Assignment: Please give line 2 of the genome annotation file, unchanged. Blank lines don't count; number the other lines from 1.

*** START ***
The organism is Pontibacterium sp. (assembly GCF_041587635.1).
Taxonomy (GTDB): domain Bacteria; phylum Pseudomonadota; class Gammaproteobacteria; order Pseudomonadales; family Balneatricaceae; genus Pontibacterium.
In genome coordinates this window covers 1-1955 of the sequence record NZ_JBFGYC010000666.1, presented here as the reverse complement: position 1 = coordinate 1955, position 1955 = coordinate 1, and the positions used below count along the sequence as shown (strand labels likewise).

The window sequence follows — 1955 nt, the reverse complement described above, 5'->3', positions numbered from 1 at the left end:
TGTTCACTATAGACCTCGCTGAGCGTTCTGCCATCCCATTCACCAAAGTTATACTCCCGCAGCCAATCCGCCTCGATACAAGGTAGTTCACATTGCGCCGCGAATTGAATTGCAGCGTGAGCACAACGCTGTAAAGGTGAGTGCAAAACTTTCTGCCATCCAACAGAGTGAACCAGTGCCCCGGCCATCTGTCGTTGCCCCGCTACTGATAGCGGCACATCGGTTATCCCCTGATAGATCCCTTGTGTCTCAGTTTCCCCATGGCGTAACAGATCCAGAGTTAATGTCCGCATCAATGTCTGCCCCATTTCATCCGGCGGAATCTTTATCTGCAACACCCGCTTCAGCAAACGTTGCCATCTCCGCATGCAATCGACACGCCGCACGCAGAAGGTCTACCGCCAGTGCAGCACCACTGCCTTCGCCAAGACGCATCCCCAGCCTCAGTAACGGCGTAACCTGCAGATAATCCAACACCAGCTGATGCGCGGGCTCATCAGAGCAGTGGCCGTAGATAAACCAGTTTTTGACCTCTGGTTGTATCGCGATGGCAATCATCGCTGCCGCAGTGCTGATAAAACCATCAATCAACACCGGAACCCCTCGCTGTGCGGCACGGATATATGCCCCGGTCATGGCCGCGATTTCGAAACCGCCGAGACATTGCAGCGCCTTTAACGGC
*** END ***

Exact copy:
Taxonomy (GTDB): domain Bacteria; phylum Pseudomonadota; class Gammaproteobacteria; order Pseudomonadales; family Balneatricaceae; genus Pontibacterium.